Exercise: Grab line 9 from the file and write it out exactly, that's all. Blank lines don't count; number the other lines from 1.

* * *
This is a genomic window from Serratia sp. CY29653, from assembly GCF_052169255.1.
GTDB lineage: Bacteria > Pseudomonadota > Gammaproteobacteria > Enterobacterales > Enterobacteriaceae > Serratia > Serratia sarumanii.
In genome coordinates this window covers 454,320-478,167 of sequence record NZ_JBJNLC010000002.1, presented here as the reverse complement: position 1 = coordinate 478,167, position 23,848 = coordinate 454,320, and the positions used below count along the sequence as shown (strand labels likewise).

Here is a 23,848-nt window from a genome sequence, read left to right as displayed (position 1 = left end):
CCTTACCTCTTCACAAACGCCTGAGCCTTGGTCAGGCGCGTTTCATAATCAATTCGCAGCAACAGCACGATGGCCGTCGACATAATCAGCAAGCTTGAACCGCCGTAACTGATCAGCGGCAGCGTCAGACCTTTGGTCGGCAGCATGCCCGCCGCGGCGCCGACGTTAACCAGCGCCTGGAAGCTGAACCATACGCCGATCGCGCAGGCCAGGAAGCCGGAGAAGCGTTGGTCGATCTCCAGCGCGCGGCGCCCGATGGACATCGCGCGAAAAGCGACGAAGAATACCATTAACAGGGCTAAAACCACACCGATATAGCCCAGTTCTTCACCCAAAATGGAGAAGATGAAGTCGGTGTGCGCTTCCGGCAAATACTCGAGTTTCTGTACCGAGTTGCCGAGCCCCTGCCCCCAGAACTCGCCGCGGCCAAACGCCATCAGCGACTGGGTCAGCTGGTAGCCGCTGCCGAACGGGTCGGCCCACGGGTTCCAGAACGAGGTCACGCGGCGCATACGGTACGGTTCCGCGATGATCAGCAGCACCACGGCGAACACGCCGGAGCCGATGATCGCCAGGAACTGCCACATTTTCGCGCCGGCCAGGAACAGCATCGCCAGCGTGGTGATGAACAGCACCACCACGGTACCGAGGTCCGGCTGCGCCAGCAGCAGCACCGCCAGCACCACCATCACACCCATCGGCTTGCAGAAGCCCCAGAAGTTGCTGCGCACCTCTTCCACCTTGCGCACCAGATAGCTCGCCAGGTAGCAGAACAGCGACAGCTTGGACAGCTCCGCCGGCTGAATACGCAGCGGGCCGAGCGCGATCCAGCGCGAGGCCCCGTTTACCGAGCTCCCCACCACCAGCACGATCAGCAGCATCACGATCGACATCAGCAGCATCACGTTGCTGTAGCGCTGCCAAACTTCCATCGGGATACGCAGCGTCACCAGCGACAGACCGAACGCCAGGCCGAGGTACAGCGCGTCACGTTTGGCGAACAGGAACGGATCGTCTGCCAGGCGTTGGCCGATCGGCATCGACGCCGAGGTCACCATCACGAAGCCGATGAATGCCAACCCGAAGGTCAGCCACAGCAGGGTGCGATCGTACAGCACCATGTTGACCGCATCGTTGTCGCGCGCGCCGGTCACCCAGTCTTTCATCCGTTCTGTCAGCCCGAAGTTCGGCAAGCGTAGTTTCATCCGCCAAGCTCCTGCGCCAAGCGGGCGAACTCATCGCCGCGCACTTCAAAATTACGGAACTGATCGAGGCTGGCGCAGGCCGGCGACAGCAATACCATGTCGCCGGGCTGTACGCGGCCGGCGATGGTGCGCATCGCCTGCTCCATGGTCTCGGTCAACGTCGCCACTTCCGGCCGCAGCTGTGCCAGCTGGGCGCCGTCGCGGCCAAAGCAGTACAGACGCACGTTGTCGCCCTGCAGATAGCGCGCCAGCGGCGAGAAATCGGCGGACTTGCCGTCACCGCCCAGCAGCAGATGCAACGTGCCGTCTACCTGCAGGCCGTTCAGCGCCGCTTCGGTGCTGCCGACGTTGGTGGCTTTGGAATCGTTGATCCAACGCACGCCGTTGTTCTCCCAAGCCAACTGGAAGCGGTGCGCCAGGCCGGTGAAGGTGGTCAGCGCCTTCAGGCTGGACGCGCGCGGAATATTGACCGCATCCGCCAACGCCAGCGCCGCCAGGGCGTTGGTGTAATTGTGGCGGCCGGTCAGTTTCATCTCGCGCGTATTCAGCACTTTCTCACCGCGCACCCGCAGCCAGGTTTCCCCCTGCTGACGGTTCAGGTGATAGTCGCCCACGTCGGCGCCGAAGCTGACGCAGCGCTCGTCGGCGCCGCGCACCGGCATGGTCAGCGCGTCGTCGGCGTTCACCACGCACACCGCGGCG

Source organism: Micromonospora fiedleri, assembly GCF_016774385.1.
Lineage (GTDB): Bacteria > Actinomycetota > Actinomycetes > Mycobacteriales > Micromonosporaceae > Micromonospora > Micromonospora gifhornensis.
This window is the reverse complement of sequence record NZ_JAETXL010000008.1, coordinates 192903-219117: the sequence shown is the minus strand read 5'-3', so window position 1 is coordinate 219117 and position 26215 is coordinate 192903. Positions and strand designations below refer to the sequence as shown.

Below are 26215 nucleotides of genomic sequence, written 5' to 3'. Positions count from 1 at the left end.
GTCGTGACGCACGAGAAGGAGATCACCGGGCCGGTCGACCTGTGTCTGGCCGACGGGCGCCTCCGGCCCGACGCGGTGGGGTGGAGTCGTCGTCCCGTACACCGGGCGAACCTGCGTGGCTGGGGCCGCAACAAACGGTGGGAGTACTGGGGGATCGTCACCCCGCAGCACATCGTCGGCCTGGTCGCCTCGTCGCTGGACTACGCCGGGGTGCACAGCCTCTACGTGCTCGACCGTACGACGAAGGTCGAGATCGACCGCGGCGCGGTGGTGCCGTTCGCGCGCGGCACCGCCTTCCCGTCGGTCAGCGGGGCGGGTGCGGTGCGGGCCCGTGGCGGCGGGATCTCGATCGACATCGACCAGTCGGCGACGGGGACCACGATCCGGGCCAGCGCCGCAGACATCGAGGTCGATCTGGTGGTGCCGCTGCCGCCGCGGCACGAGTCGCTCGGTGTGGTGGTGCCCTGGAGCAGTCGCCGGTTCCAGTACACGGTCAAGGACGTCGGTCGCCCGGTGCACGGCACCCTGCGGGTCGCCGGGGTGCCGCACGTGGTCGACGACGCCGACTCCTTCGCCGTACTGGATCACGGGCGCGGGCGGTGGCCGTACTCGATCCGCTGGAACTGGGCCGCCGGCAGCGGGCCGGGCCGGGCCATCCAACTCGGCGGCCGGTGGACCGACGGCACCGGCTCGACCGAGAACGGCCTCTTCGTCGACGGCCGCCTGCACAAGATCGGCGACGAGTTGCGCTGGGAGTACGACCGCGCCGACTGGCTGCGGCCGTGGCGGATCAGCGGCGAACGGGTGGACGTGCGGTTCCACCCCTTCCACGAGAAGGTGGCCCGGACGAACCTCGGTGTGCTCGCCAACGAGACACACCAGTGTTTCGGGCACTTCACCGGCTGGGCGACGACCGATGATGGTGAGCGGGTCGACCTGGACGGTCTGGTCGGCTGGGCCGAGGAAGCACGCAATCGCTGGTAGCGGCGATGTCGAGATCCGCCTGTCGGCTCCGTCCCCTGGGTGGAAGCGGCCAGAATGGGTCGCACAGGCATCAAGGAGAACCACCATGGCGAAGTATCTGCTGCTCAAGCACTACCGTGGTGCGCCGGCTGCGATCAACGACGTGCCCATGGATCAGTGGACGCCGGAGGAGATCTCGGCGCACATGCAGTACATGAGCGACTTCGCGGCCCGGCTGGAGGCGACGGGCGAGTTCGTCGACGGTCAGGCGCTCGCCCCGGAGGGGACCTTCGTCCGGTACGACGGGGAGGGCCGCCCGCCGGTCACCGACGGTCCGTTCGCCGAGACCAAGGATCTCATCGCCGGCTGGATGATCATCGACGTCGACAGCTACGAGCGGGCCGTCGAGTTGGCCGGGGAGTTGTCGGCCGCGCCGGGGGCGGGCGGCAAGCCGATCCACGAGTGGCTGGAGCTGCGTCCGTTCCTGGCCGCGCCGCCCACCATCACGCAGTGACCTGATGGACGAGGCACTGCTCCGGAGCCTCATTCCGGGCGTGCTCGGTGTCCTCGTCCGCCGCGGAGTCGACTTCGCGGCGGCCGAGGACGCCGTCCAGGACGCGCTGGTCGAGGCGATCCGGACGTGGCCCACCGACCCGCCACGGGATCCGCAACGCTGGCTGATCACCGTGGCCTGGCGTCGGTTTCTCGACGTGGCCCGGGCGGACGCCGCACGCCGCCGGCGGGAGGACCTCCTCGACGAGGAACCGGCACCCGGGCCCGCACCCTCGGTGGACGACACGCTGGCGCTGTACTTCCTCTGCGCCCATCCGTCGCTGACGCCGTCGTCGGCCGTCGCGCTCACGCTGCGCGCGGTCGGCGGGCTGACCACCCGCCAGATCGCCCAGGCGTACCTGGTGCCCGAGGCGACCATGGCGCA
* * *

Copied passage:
Below are 26215 nucleotides of genomic sequence, written 5' to 3'. Positions count from 1 at the left end.